Yo Sue is a 24-year-old man who lives in a village in Burma. He lives with his mother, older brother, and cousin. The family farms and sells pigs and chickens. Yo Sue used to work as a security guard in Bangkok. However, he left his position when he started to experience vision problems. Yo Sue lost vision in his right eye when he was 14 years old. A cataract was diagnosed and surgically treated. The cataract replacement procedure was not successful, and he never recovered vision in his right eye. Recently, he began to experience vision problems with the left eye, causing him great concern. One day, Yo Sue was riding his motorbike and the bright sunlight made it difficult for him to see. When he arrived home and took off his helmet, his vision was blurred. Yo Sue visited his local clinic and was referred to our medical partner, Burma Children Medical Fund (BCMF), for further evaluation. His symptoms were blurred vision and lack of visual acuity. He was diagnosed with retinal detachment. The retina of his eye has separated from the layer underneath, allowing fluid to leak out of the eye behind the retina. Yo Sue's doctors recommended he have a vitrectomy to salvage his vision. Surgeons will clear the inner jelly, remove scar tissue, inject dense liquids to smooth the retina, and inject a gas or silicone oil to secure the retina in place as it heals. The procedure, supplies, medication, and three days of inpatient care costs $1,500. His procedure has been scheduled for February 27. Yo Sue will use eye drops for several weeks following surgery to help the recovery. Barring any complications in the procedure, he will have his vision restored. "I hope to restore my vision so that I can help my mother, brother, and cousin with the needs of the family," shares Yo Sue.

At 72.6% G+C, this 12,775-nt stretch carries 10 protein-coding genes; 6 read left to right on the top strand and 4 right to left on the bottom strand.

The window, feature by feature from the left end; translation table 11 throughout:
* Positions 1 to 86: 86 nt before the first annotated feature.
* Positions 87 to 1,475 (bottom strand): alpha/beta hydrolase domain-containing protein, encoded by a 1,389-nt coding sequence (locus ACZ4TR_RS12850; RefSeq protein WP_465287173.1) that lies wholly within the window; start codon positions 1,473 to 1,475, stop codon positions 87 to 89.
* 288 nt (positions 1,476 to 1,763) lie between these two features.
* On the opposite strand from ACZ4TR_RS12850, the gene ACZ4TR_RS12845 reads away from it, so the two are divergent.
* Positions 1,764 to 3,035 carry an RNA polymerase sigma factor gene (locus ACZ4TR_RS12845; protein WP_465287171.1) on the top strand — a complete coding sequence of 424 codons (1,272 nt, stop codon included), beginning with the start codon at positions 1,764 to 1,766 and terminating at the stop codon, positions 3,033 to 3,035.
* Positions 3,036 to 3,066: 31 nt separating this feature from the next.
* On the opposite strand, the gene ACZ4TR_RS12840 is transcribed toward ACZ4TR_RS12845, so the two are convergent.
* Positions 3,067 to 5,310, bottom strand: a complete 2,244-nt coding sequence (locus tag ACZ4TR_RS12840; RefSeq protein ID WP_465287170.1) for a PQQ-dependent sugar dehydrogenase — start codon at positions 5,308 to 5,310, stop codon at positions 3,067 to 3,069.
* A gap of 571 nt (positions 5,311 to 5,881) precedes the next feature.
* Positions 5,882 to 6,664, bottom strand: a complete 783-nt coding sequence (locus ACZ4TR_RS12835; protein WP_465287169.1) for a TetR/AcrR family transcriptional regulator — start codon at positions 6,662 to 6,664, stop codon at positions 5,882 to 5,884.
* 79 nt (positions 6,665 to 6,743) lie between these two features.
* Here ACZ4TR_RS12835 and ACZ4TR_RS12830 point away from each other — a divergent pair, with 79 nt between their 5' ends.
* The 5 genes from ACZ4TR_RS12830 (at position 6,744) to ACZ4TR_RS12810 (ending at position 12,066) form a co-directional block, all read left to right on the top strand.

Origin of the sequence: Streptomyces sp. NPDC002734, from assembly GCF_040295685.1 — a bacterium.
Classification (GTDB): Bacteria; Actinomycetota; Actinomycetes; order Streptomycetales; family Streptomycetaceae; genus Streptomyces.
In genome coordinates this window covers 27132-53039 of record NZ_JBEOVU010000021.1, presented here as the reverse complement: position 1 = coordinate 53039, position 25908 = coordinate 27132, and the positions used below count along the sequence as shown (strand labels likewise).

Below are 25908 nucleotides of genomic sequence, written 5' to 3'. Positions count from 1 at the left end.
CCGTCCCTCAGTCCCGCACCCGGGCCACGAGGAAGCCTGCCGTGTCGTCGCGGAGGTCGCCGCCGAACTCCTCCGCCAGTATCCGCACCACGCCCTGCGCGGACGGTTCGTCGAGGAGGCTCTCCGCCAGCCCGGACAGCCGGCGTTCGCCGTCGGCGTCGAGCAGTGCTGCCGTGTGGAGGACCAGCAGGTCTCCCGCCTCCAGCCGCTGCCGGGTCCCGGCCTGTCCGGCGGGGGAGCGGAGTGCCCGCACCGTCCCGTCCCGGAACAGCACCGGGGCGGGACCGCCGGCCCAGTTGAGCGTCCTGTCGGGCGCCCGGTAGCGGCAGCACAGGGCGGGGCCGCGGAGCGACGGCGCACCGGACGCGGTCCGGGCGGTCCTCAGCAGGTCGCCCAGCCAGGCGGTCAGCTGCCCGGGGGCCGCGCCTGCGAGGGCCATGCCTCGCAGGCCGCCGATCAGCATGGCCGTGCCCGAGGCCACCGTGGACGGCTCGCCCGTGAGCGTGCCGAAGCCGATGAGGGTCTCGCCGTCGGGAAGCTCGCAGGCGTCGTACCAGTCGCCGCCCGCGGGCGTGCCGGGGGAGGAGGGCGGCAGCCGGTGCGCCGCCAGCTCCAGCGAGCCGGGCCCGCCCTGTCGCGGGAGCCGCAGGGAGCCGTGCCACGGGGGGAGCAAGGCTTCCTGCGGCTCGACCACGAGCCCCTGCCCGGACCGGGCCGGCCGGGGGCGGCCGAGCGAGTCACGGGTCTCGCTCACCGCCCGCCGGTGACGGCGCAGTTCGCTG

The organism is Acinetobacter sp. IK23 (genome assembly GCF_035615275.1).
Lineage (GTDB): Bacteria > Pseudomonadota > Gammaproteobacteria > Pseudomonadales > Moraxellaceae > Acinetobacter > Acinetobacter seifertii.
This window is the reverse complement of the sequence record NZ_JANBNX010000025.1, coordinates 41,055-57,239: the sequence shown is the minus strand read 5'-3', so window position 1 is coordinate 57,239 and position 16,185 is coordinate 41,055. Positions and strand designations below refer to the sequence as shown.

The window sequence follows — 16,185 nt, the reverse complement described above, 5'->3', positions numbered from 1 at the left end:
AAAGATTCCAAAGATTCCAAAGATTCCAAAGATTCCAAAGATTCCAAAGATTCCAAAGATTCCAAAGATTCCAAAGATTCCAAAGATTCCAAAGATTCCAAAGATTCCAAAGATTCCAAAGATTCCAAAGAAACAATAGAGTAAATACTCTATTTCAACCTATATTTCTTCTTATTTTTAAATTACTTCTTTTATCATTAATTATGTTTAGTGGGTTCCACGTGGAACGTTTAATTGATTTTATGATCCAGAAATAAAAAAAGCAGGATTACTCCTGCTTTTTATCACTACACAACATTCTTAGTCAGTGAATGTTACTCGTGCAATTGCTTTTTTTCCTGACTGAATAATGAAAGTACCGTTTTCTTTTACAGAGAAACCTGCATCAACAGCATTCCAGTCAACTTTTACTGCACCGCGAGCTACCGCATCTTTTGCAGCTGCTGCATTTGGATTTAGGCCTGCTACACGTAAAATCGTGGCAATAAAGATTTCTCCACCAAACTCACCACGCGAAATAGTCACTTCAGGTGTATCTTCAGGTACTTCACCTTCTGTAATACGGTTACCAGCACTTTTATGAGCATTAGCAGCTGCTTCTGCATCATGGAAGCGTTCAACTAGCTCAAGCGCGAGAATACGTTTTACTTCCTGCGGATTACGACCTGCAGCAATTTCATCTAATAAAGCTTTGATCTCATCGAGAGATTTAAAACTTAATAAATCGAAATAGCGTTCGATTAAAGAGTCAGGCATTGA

Saret is a 35-year-old rice farmer from Cambodia. She is married and has two sons and one daughter. In her free time, she likes to listen to hip hop and classical music, watch Thai and Khmer dramas on TV, and play games. About six years ago, Saret developed a pterygium in each eye, meaning that an abnormal growth has formed in the clear, thin tissue underlying both of her eyelids. The pterygiums cause constant tearing, burning, and pain. It has become difficult for her to see things clearly, perform her work, and travel by herself. She is also worried about going blind. Fortunately, Saret and her husband have been able to reach our medical partner, Children's Surgical Centre (CSC), so that she can receive the necessary treatment. Eye surgeons at CSC will remove the pterygium from each of her eyes, allowing her vision to improve. Saret is currently scheduled to undergo the procedure on January 18. Now, CSC is requesting $148 to pay for the costs of the procedure. Saret says, "I hope to look better, and I want to be able to easily work on the farm and go anywhere by myself."